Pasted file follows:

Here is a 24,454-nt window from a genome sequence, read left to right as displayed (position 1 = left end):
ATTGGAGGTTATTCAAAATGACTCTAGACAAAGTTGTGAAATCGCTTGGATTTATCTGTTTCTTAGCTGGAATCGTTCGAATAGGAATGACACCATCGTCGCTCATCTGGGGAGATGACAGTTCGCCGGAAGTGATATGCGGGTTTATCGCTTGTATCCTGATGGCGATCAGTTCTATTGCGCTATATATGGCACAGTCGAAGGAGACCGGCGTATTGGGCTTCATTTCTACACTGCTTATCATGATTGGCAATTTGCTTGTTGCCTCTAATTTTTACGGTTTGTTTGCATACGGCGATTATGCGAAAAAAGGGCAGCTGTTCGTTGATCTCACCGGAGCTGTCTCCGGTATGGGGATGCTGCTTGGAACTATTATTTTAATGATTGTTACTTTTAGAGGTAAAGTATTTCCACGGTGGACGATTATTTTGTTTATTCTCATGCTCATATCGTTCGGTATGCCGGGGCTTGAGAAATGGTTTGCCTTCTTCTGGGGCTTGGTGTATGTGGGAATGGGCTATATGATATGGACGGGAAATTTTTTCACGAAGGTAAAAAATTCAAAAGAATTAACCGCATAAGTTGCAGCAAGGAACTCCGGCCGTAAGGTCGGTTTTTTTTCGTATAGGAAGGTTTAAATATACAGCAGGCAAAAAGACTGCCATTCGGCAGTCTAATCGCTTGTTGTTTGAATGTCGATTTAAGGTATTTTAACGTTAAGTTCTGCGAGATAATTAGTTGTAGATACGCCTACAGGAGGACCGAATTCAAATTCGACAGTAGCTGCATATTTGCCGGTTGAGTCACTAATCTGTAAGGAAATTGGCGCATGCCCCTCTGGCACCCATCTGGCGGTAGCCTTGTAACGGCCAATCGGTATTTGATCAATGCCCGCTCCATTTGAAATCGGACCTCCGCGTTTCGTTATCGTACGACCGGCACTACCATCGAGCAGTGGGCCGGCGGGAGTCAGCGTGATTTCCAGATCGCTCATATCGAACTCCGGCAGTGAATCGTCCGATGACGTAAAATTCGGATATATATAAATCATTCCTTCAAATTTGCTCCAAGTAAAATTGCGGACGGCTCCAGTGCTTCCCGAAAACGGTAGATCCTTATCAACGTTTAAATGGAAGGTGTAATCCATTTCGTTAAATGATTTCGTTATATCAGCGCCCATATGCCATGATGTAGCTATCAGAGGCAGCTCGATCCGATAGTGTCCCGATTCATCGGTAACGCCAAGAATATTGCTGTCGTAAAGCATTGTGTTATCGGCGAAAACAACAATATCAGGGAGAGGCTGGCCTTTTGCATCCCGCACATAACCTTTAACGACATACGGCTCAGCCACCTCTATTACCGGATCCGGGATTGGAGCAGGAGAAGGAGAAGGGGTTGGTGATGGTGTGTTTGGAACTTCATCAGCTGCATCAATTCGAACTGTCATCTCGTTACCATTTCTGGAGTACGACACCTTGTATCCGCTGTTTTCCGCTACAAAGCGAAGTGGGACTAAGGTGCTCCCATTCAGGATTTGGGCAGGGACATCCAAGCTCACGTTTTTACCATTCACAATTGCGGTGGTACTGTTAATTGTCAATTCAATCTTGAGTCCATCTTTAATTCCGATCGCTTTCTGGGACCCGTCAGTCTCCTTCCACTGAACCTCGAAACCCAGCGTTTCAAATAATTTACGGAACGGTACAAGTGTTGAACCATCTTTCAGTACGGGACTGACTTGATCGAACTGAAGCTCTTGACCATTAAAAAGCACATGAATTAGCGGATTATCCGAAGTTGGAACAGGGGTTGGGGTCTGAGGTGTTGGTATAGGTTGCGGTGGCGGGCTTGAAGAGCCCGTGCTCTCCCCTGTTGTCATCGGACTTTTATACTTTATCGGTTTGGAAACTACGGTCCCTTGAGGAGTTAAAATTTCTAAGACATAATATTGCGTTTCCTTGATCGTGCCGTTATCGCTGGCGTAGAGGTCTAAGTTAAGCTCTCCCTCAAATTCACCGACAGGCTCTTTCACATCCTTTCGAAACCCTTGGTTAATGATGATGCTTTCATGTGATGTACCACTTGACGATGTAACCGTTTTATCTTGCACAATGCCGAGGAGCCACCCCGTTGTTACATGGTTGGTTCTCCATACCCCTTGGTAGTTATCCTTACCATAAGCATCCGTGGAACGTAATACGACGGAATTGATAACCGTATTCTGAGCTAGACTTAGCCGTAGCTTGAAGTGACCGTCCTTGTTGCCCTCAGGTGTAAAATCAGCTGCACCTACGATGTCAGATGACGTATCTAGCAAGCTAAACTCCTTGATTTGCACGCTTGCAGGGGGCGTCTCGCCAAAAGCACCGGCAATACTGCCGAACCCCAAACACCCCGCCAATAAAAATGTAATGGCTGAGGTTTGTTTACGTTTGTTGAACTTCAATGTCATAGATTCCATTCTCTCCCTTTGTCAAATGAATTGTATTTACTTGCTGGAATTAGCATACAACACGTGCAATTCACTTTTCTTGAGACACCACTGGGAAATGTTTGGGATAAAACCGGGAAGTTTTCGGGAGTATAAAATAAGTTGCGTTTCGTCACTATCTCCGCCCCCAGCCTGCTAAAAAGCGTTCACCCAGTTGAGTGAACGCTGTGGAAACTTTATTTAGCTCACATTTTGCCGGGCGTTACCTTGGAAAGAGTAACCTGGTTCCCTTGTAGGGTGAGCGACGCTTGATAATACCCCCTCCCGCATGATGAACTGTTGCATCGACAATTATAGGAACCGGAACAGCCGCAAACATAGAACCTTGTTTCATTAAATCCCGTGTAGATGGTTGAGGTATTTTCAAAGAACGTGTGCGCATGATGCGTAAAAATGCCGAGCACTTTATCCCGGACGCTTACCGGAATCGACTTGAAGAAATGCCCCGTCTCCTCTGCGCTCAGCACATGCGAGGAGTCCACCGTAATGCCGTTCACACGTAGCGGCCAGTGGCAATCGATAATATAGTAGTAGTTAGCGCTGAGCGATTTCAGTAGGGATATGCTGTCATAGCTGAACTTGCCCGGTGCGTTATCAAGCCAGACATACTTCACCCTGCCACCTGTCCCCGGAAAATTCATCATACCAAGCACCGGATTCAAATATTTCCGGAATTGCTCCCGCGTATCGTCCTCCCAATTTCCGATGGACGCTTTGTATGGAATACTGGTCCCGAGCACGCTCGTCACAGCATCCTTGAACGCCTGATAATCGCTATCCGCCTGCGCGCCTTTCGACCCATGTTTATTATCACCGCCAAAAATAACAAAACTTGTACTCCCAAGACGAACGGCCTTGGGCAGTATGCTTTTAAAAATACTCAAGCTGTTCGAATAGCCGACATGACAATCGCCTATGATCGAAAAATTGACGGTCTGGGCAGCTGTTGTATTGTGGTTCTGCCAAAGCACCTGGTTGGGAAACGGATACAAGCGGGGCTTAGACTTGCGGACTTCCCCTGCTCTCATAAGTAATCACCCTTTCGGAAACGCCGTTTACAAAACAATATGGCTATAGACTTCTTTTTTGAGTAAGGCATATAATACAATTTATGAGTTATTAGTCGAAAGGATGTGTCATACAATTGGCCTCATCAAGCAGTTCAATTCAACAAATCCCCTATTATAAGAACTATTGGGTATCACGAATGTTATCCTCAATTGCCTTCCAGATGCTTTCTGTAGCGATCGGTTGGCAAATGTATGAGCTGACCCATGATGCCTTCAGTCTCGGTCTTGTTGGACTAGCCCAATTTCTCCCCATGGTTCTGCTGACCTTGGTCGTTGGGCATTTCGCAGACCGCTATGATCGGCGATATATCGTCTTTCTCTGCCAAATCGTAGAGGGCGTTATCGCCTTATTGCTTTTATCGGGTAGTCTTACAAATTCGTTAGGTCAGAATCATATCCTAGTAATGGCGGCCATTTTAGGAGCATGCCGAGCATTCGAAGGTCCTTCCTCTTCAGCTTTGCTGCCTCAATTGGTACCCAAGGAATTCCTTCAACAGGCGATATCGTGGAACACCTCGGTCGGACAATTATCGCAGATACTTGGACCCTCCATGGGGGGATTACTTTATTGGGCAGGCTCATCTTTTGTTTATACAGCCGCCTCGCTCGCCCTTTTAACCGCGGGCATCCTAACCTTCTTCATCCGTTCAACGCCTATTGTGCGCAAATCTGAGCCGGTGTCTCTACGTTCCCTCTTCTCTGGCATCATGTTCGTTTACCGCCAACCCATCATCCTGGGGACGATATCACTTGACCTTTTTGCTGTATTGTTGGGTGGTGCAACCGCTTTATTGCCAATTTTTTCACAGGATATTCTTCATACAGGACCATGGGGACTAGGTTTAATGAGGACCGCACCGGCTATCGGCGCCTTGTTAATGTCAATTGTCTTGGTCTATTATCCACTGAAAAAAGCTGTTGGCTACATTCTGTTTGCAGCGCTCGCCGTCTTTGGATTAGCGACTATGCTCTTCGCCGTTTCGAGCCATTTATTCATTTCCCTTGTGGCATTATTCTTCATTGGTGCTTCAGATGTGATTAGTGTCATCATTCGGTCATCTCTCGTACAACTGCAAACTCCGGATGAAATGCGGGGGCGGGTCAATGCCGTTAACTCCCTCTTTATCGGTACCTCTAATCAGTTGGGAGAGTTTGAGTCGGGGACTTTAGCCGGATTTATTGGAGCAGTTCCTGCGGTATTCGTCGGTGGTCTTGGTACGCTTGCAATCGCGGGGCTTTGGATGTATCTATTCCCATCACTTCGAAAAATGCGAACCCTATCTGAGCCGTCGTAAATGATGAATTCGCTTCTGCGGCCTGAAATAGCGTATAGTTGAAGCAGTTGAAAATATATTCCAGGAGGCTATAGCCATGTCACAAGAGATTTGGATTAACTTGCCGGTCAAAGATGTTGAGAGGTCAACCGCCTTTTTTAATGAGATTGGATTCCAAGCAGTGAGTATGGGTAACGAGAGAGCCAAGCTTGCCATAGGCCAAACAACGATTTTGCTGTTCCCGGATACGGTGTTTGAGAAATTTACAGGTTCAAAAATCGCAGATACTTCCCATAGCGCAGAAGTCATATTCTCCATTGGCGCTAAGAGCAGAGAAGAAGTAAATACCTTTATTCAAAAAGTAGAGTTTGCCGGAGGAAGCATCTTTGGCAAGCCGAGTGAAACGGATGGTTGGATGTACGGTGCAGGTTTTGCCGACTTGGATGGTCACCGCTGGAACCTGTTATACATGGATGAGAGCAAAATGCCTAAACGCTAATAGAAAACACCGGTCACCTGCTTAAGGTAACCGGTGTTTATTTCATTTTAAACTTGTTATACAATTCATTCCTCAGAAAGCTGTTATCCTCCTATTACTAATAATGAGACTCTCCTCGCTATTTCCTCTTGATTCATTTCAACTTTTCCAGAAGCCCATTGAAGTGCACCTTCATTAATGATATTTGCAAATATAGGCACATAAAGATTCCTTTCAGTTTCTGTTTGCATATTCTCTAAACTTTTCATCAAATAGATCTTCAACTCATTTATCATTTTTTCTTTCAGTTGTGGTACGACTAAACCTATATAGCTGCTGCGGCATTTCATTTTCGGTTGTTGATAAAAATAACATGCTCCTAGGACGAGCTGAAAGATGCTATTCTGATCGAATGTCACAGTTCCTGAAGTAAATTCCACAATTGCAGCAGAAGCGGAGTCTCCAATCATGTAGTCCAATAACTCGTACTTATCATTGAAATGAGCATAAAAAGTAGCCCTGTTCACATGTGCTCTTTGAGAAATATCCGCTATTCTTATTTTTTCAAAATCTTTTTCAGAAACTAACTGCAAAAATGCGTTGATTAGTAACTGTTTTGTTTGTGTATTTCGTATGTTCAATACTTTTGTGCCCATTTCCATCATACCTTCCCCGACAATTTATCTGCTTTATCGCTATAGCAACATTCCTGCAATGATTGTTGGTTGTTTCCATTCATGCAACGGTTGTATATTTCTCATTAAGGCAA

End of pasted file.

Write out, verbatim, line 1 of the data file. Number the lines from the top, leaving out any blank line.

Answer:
Here is a 24,454-nt window from a genome sequence, read left to right as displayed (position 1 = left end):